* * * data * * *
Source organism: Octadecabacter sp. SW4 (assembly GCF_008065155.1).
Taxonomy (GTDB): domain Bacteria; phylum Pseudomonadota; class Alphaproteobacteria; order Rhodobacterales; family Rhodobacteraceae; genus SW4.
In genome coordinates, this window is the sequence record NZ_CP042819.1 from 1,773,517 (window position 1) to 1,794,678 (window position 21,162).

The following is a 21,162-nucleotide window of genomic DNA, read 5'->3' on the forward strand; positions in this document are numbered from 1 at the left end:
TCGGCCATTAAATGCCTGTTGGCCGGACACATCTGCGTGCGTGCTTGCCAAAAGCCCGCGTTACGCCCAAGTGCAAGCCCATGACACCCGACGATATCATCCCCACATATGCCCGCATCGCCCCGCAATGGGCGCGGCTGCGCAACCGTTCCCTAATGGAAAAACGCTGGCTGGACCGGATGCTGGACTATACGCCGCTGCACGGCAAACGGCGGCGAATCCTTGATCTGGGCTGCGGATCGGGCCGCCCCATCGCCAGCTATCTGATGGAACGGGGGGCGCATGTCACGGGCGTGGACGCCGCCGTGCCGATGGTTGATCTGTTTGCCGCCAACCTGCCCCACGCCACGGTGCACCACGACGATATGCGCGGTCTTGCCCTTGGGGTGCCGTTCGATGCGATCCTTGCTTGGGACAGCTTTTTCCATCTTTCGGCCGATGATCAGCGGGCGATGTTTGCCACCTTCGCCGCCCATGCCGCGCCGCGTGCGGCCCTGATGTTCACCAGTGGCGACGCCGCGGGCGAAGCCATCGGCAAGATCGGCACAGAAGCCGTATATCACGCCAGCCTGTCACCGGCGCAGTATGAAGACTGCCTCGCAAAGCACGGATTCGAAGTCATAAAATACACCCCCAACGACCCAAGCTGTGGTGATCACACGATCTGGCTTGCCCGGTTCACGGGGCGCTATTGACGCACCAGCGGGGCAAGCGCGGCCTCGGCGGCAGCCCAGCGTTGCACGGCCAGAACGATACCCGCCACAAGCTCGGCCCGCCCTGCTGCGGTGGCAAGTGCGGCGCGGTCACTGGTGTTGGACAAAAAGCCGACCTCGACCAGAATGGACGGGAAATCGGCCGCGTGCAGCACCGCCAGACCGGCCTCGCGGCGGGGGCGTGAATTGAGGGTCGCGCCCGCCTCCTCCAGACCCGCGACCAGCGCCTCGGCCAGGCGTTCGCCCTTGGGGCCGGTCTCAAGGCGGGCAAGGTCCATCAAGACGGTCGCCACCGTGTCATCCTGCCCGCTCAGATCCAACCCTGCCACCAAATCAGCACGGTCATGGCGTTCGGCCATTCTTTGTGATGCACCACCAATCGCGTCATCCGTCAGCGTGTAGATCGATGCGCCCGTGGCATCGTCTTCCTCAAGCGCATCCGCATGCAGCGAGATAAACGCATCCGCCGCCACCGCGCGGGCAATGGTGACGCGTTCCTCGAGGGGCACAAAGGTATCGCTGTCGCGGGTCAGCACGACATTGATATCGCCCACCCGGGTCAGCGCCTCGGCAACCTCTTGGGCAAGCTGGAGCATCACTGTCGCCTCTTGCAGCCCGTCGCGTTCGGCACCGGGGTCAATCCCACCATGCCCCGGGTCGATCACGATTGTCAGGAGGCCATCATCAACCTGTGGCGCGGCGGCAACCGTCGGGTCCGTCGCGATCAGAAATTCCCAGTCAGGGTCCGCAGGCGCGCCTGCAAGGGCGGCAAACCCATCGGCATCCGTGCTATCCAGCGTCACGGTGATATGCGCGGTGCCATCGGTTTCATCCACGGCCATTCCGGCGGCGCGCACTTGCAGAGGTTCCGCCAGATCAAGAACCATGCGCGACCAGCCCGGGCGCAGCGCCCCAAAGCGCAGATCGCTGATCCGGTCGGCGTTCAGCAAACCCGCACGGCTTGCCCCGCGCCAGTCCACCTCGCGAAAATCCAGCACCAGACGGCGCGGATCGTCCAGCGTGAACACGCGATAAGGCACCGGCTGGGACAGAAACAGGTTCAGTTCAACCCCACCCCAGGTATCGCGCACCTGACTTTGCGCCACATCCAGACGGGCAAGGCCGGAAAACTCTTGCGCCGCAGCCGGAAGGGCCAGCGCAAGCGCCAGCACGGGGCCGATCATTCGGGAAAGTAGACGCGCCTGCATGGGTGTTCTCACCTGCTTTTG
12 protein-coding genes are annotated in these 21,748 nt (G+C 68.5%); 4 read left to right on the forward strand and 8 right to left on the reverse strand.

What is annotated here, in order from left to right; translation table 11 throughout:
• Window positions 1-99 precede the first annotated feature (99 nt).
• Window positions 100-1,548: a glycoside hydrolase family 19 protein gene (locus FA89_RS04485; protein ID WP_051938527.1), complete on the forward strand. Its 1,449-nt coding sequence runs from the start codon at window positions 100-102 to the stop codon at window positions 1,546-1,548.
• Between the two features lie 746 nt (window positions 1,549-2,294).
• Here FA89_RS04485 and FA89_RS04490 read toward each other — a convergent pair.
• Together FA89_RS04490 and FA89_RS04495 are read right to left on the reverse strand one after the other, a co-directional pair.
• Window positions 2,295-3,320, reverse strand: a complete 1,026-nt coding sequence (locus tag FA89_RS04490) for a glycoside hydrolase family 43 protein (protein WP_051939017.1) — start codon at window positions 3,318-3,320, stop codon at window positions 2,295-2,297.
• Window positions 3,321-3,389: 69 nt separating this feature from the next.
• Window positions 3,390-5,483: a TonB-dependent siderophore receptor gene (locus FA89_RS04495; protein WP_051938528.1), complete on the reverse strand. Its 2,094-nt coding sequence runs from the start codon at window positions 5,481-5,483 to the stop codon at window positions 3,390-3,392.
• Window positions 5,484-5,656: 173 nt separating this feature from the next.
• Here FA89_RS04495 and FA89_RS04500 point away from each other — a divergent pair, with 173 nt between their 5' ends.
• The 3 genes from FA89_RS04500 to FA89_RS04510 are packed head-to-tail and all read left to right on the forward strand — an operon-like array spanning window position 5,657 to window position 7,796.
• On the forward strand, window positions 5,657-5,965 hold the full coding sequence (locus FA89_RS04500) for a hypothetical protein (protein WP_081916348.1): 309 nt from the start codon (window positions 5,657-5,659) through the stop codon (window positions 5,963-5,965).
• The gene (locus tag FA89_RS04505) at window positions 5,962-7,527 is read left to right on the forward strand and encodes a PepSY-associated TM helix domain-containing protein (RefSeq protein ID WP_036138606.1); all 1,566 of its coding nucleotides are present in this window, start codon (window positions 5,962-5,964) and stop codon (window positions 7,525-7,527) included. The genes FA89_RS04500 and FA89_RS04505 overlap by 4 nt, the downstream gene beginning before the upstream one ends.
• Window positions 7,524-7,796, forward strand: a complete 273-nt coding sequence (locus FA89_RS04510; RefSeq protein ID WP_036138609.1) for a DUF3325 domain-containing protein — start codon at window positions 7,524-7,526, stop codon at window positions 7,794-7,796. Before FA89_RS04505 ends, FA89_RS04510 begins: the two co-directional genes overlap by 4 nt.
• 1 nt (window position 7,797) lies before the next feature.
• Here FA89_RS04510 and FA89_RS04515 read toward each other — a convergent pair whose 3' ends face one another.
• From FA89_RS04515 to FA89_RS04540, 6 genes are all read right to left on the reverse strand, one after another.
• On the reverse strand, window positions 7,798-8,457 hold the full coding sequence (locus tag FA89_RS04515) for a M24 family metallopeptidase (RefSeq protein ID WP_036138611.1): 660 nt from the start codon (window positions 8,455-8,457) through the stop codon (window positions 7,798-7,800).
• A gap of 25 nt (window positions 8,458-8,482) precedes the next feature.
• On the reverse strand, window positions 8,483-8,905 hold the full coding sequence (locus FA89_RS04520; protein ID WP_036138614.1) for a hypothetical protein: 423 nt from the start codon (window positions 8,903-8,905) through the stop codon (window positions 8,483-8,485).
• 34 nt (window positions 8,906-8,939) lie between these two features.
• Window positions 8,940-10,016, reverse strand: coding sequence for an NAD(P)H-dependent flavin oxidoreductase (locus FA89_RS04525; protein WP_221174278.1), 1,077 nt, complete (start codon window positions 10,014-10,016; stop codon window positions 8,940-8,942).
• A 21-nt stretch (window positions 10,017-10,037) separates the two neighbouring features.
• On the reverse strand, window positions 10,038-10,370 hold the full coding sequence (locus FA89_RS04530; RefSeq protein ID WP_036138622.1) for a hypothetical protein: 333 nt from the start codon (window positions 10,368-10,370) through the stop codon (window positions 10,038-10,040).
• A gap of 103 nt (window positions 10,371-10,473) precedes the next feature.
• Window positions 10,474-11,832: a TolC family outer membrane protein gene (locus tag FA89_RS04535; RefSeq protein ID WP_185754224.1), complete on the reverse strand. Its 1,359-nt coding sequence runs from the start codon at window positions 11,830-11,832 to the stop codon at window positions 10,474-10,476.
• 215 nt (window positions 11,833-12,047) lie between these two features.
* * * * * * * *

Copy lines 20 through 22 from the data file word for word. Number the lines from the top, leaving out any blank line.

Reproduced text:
• The gene (locus tag FA89_RS04505) at window positions 5,962-7,527 is read left to right on the forward strand and encodes a PepSY-associated TM helix domain-containing protein (RefSeq protein ID WP_036138606.1); all 1,566 of its coding nucleotides are present in this window, start codon (window positions 5,962-5,964) and stop codon (window positions 7,525-7,527) included. The genes FA89_RS04500 and FA89_RS04505 overlap by 4 nt, the downstream gene beginning before the upstream one ends.
• Window positions 7,524-7,796, forward strand: a complete 273-nt coding sequence (locus FA89_RS04510; RefSeq protein ID WP_036138609.1) for a DUF3325 domain-containing protein — start codon at window positions 7,524-7,526, stop codon at window positions 7,794-7,796. Before FA89_RS04505 ends, FA89_RS04510 begins: the two co-directional genes overlap by 4 nt.
• 1 nt (window position 7,797) lies before the next feature.